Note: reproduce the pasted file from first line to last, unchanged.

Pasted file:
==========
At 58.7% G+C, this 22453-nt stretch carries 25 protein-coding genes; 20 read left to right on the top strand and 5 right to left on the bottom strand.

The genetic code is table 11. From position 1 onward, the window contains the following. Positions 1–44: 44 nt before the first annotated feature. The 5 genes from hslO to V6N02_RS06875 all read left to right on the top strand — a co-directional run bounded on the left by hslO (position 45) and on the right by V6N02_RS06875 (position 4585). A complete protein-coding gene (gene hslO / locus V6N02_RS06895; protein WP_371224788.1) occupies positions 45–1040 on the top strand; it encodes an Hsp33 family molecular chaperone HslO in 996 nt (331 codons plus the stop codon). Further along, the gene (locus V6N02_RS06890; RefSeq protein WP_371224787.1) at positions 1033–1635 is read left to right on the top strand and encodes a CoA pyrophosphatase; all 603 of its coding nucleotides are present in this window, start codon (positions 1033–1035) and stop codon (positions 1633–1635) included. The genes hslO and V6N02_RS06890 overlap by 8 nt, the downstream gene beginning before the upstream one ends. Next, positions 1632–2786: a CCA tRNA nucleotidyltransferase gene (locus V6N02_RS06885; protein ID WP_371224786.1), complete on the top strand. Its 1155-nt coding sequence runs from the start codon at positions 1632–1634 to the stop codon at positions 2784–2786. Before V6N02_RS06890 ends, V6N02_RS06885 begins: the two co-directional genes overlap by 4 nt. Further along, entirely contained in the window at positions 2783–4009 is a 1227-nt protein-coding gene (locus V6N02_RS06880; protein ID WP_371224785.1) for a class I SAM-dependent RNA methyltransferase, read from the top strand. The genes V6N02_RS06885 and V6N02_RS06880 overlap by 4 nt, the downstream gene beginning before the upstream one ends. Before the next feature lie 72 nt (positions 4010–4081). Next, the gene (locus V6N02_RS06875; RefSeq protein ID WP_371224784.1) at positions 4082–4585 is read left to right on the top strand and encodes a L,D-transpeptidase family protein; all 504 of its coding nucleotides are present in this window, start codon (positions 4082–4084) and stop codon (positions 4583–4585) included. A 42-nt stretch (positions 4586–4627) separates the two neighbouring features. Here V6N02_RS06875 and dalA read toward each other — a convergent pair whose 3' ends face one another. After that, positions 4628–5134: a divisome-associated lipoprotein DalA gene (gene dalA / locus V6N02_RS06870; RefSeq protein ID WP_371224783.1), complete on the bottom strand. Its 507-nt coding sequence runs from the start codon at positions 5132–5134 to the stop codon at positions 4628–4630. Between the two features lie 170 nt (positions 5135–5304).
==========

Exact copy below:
At 58.7% G+C, this 22453-nt stretch carries 25 protein-coding genes; 20 read left to right on the top strand and 5 right to left on the bottom strand.

The genetic code is table 11. From position 1 onward, the window contains the following. Positions 1–44: 44 nt before the first annotated feature. The 5 genes from hslO to V6N02_RS06875 all read left to right on the top strand — a co-directional run bounded on the left by hslO (position 45) and on the right by V6N02_RS06875 (position 4585). A complete protein-coding gene (gene hslO / locus V6N02_RS06895; protein WP_371224788.1) occupies positions 45–1040 on the top strand; it encodes an Hsp33 family molecular chaperone HslO in 996 nt (331 codons plus the stop codon). Further along, the gene (locus V6N02_RS06890; RefSeq protein WP_371224787.1) at positions 1033–1635 is read left to right on the top strand and encodes a CoA pyrophosphatase; all 603 of its coding nucleotides are present in this window, start codon (positions 1033–1035) and stop codon (positions 1633–1635) included. The genes hslO and V6N02_RS06890 overlap by 8 nt, the downstream gene beginning before the upstream one ends. Next, positions 1632–2786: a CCA tRNA nucleotidyltransferase gene (locus V6N02_RS06885; protein ID WP_371224786.1), complete on the top strand. Its 1155-nt coding sequence runs from the start codon at positions 1632–1634 to the stop codon at positions 2784–2786. Before V6N02_RS06890 ends, V6N02_RS06885 begins: the two co-directional genes overlap by 4 nt. Further along, entirely contained in the window at positions 2783–4009 is a 1227-nt protein-coding gene (locus V6N02_RS06880; protein ID WP_371224785.1) for a class I SAM-dependent RNA methyltransferase, read from the top strand. The genes V6N02_RS06885 and V6N02_RS06880 overlap by 4 nt, the downstream gene beginning before the upstream one ends. Before the next feature lie 72 nt (positions 4010–4081). Next, the gene (locus V6N02_RS06875; RefSeq protein ID WP_371224784.1) at positions 4082–4585 is read left to right on the top strand and encodes a L,D-transpeptidase family protein; all 504 of its coding nucleotides are present in this window, start codon (positions 4082–4084) and stop codon (positions 4583–4585) included. A 42-nt stretch (positions 4586–4627) separates the two neighbouring features. Here V6N02_RS06875 and dalA read toward each other — a convergent pair whose 3' ends face one another. After that, positions 4628–5134: a divisome-associated lipoprotein DalA gene (gene dalA / locus V6N02_RS06870; RefSeq protein ID WP_371224783.1), complete on the bottom strand. Its 507-nt coding sequence runs from the start codon at positions 5132–5134 to the stop codon at positions 4628–4630. Between the two features lie 170 nt (positions 5135–5304).